Hastings- She's Where She Is Today Because of Girl Scouts
Posted by Shayne Wheeler on 11/08/2013
HASTINGS – Stacey Howell said she knows exactly what gave her youngest daughter, Morgan, the confidence to step out of her comfort zone.
“It takes a lot for her to feel comfortable enough to talk to people. Before she joined Girl Scouts she didn’t want to go anywhere or have anybody over,” said Howell who is a troop leader and area manager in Hastings. “Girl Scouts helped her gain confidence. She actually did cheerleading this fall which really surprised me. She wouldn’t be where she’s at today if it wasn’t for Girl Scouts.”
Seeing the powerful impact that Girl Scouts Heart of Michigan had on her daughter, Howell and a fellow leader, Jada Chadwick, are trying to convince other women and men to volunteer their time to lead a troop. Kelly Pino, a membership specialist with GSHOM, said she has a waiting list of girls in the Hastings area who want to join Girl Scouts, but no adults to lead them.
“There are so many girls on that waiting list that I know,” Chadwick said. “I understand that a lot of moms and dads are busy. Maybe they could plan for a couple of hours a month. It’s however you want to meet. People think it’s time-consuming but it’s really not.
A decrease in the number of stay-at-home moms who used to be the majority of troop leaders and an increasing number of two-career couples prompted GSHOM to offer more flexible options for those who want to lead, but are time starved.
“They can meet with a troop once a week or once every other week. They can meet in the evening, after school or on weekends,” Pino said. “Girl Scouts is a year round program so we also have troops that meet in the summer.
“We work with these leaders and give them the tools and support they need to create a fun and educational experience for the girls.”
For those who are passionate about girls having opportunities and learning new things, being a Girl Scout leader may be a way to pursue that, said Lani Forbes, executive director of the Barry County United Way & Volunteer Center. She was a Brownie with a troop in Spring Lake and a Girl Scout with GSHOM legacy councils in Kalamazoo and Jackson.
Working to earn various badges gives girls the opportunity to learn what really interests them, Forbes said. The organization provided her with a way to connect and find some continuity during a childhood where she moved every two years with her family because of her father’s job with Meijer stores.
“There was always a Brownie or Girl Scout troop where I lived,” Forbes said. “When I flew up to be a Cadette there weren’t any troop leaders.”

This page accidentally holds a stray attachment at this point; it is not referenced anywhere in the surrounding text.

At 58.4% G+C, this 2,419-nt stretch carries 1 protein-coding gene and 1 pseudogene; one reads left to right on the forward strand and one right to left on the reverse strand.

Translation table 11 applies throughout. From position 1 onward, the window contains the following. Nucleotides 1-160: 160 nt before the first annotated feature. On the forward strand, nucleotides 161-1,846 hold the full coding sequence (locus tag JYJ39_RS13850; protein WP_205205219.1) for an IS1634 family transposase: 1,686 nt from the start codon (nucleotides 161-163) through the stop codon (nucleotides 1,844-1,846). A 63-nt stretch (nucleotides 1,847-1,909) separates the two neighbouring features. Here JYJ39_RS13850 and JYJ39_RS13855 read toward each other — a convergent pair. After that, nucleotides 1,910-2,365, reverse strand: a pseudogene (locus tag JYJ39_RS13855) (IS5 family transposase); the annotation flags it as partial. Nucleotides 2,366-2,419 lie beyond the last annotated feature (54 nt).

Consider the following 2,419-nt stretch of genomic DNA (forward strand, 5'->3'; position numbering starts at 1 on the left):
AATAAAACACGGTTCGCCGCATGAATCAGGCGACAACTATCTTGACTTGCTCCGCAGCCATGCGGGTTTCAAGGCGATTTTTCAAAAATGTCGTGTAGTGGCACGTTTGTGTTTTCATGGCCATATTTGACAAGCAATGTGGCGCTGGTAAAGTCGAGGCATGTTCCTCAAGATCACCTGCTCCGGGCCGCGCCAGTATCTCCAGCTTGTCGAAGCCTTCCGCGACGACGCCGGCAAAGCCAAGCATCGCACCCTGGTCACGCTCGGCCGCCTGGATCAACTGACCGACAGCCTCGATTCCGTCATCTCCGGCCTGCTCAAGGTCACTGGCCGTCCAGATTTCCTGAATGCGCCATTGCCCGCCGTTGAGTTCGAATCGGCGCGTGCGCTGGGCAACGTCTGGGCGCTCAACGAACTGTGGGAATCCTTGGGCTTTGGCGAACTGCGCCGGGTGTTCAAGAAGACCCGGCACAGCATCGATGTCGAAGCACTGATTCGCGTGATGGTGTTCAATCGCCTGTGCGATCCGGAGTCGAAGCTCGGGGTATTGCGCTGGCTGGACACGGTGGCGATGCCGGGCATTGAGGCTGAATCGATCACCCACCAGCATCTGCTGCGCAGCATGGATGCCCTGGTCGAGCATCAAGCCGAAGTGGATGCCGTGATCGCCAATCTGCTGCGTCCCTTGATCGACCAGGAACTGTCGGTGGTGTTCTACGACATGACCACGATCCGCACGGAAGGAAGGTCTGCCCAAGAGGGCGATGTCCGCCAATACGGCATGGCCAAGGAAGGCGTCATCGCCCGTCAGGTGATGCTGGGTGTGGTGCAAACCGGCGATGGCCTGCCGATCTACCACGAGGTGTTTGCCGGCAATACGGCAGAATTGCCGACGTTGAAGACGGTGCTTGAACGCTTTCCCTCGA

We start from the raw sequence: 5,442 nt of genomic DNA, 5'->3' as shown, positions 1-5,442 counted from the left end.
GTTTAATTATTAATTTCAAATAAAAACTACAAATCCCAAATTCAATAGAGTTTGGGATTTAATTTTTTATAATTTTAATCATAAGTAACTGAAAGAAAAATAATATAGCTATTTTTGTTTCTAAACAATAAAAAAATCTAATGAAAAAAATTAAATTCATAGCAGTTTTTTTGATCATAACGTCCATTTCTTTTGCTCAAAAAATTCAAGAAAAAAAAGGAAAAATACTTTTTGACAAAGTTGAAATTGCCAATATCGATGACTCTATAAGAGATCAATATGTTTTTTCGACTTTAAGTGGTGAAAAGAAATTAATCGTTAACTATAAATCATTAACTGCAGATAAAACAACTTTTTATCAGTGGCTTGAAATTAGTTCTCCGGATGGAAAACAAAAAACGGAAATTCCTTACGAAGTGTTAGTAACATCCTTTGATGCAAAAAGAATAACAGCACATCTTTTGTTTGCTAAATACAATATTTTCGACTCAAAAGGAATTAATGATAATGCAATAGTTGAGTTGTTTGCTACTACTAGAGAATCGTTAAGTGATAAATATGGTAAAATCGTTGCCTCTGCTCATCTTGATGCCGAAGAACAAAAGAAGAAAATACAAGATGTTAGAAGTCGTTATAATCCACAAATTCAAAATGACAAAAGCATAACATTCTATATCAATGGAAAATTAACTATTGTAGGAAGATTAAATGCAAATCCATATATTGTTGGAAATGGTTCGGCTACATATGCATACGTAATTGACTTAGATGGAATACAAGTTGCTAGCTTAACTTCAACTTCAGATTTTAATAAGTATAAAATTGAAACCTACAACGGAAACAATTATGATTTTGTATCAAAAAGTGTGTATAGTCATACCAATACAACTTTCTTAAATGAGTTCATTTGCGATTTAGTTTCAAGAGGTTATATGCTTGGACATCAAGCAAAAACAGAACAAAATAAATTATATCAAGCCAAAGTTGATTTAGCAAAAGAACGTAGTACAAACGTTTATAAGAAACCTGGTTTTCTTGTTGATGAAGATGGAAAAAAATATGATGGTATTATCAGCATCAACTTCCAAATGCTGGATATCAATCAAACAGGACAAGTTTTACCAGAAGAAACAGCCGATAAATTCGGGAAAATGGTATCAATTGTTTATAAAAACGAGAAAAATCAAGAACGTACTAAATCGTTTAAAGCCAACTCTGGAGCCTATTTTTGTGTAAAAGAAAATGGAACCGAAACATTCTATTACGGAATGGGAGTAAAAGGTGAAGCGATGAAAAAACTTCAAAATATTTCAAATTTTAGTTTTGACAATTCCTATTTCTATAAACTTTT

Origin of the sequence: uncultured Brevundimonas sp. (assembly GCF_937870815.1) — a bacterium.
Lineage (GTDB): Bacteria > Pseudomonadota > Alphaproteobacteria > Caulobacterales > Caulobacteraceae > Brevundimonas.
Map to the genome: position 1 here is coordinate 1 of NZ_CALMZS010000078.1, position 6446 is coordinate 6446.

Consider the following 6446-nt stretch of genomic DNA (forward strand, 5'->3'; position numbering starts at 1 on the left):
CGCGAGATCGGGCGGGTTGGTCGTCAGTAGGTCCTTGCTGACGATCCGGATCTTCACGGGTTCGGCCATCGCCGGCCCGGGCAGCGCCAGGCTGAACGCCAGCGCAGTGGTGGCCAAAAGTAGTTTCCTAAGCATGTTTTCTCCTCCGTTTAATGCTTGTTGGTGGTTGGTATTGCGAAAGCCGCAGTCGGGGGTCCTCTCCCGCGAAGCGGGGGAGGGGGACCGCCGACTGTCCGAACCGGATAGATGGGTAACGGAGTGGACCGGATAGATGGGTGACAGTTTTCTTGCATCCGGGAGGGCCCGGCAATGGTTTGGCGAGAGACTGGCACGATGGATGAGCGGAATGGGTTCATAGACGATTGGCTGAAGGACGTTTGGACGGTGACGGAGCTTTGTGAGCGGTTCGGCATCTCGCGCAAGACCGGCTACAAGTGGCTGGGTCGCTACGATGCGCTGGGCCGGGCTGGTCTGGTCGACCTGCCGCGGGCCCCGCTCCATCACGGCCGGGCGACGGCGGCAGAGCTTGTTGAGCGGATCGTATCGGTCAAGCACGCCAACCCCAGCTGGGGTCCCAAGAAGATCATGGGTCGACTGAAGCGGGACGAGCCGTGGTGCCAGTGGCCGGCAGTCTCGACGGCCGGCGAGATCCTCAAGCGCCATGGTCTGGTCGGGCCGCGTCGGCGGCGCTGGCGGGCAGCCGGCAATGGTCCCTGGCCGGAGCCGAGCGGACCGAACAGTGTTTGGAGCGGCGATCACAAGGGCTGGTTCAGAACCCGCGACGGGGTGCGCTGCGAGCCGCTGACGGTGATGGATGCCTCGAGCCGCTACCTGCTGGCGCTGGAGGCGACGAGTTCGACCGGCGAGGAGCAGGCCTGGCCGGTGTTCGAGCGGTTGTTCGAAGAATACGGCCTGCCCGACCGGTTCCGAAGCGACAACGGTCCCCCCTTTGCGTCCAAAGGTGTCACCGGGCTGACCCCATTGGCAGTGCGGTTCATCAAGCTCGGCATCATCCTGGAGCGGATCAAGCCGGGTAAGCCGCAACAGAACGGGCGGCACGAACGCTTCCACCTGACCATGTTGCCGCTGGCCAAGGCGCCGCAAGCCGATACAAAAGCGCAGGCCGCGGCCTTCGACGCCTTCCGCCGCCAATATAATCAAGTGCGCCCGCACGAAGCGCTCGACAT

But, by that time Forbes was already pursuing other interests such as motorcycle riding, sports and drama. She said her father, a store director for Meijer , was very encouraging and always told her she could do anything, including becoming the grocery chain’s first female store director.
She channeled her energy in a different direction. In addition to leading the United Way, she also has been a first responder and firefighter for 15 years with the Freeport Area Volunteer Fire Department where she serves as a lieutenant. Forbes began her formal firefighter training at the age of 39 making her the oldest female and one of only three women in a class of 28.
“It doesn’t matter whether you’re a male or female, you have to prove yourself with fire service and you have to be able to do the work and work alongside all kinds of people, but that’s no different than anything else in world,” Forbes said. “I believe when you have a passion for something those are things you should follow in your life.”
Forbes said youth programming gives kids the ability to discover a lot of different opportunities and figure out what their passion is. She said she considers youth programming an extension of school which educates kids in a fun and friendly environment.
About 68 percent of the funding to support youth programming in the area comes from the Barry County United Way.
“What you see is a well-rounded child. They’re educated and aware of the community around them. I think being involved in youth programs gives them a leg up on not only getting into college, but also with what they want to do.”
Girl Scouts is among these youth programs, said Chadwick, who was a Girl Scout. She said her daughter Katie, age 10, is learning how to make good moral decisions and judgments because of what she’s learning in Girl Scouts.
“She’s making good choices with her life and following through on those choices,” Chadwick said.